Darby Crash, singer of the Germs and the most polarizing figure on the 1970s Hollywood punk scene, would tell anyone within earshot that his days were numbered.

In 1975, at the age of 17, he devised a five-year plan for achieving immortality: form a band, collect a following, release one album, then commit suicide. The band started as a dare; T-shirts were made before any songs were learned. Its following expanded from a few hangers-on to members of the fast-rising hard-core scene from the nearby suburbs and beach communities.

The movie comes out in the US this week and is expected to air internationally before the end of the year.

International Herald Tribune

Published in: on August 5, 2008 at 2:19 pm  Leave a Comment  
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New Buffy? Animated? Yes.

Buffy The Vampire Slayer: The Animated Series was a short-lived project produced by Hollywood studio 20th Century Fox in 2001. It was intended for Fox Kids, but, following the demise of the kids network, it was never aired.

However, a three minute clip from the pilot has, this week, surfaced online.

It comes as Buffy creator Joss Whedon was recently crowned king of web video for his three part musical drama Dr Horrible’s Sing-Along Blog.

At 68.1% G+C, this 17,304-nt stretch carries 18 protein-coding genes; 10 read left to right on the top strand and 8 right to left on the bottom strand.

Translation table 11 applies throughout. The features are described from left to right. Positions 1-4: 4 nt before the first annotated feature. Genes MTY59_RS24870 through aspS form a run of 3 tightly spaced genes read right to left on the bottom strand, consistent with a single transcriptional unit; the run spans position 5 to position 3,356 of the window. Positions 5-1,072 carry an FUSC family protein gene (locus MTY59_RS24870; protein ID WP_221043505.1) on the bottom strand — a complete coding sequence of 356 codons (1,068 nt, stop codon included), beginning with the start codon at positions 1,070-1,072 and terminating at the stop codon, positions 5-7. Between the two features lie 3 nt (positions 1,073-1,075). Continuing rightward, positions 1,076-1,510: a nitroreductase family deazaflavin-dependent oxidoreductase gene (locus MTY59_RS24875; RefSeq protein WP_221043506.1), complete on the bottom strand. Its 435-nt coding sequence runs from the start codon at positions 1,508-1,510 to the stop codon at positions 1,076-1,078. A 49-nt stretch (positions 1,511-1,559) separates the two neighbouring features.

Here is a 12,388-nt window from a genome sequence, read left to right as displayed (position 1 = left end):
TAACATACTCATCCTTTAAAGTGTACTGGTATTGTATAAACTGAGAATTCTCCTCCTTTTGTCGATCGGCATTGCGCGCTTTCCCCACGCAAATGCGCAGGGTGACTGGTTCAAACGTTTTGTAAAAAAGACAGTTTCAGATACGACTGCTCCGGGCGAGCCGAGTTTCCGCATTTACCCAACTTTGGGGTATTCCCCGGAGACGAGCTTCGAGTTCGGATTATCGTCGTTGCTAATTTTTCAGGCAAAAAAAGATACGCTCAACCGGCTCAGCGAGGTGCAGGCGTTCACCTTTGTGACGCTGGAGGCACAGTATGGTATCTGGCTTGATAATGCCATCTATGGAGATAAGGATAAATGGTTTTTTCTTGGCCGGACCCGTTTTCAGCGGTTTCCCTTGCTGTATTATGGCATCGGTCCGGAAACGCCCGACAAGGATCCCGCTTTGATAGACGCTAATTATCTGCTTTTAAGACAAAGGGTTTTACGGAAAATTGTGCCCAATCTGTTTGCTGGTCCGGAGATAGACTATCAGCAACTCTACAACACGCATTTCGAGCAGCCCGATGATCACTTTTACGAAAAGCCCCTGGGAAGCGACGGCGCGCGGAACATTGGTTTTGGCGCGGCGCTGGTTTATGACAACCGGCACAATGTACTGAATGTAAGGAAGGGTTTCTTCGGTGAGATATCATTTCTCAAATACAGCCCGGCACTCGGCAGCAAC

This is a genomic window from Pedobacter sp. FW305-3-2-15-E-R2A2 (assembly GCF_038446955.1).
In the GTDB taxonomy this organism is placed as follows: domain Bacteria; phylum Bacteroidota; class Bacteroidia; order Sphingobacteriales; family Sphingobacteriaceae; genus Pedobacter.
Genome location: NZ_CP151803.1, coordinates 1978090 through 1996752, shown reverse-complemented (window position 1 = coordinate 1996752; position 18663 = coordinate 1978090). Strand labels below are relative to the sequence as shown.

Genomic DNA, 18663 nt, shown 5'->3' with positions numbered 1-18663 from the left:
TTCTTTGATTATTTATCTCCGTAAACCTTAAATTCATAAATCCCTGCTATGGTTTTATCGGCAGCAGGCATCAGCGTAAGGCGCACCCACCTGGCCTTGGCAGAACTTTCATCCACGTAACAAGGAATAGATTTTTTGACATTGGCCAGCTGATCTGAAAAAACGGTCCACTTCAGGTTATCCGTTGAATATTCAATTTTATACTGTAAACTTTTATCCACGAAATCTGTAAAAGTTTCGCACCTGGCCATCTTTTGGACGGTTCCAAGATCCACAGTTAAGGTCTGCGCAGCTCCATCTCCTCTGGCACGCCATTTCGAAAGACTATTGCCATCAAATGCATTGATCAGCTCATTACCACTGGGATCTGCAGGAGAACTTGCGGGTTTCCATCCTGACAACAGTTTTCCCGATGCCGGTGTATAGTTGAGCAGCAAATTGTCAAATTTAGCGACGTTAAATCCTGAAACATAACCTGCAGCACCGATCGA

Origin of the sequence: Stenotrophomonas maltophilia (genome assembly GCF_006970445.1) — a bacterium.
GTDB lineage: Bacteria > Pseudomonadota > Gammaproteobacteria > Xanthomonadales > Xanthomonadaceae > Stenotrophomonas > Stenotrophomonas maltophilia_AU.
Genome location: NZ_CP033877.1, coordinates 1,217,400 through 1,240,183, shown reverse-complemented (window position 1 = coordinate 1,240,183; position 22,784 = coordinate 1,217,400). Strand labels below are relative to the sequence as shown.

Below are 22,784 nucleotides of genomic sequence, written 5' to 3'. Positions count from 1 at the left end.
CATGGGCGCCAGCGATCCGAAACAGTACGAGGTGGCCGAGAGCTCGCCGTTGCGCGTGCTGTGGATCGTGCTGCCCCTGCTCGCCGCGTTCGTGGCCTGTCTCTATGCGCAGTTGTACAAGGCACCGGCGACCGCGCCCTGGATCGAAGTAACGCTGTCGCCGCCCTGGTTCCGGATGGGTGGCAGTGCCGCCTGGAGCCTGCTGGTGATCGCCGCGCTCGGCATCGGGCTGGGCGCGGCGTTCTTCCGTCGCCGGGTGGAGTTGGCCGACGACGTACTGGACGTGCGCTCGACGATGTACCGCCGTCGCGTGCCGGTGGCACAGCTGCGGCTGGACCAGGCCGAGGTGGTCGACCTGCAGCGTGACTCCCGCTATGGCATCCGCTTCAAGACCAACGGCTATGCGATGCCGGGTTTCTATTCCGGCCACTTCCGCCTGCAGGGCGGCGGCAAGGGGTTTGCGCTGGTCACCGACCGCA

Bored of Dictators wonders whether Whedon himself was responsible for the leak, ahead of a possible online resurrection of the brand, which ended its network run in 2003, and asks whether any other popular, recently deceased series could return animated?

The Buffy animated series, which was to be exec produced by Whedon and Jeph Loeb and drawn by The Simpsons’ producer Film Roman, was designed to be an 8x30mins adventure taking place after the end of the first season. The Buffy brand is, obviously, well placed to be extended either as a kids series or as an online project thanks to its zealous fanbase.

There are others; Star Wars: The Clone Wars, the animated spin off of the sci fi movie, exec produced by George Lucas, will likely be a massive success when it launches on Turner’s Cartoon Network in October.
But is it only sci-fi series that would work in such an arena? Could CBS’ much missed end-of-the-world drama Jericho find yet another life as a kids co-production? Would Mischa Barton ever consider reviving her role as The OC’s Marissa Cooper via the medium of cartoon?

Meanwhile, certain shows work better the other way around, moving from animation to live-action. Hit animated kids series Ben:10 has been turned into two live action movies, both produced by Bill & Ted’s Excellent Adventure’s Alex Winter (Bill S. Preston), while the live action Scooby Doo movies have been as successful as their cartoon counterparts.

Whether the leak of the clip (shown above) was a deliberate move to take advantage of Whedon’s current standing, both online and in the TV world with the Eliza Dusku-starring thriller Dollhouse debuting next month, is unclear and realistically unlikely, but ultimately intriguing.

Published in: on August 4, 2008 at 10:39 pm  Leave a Comment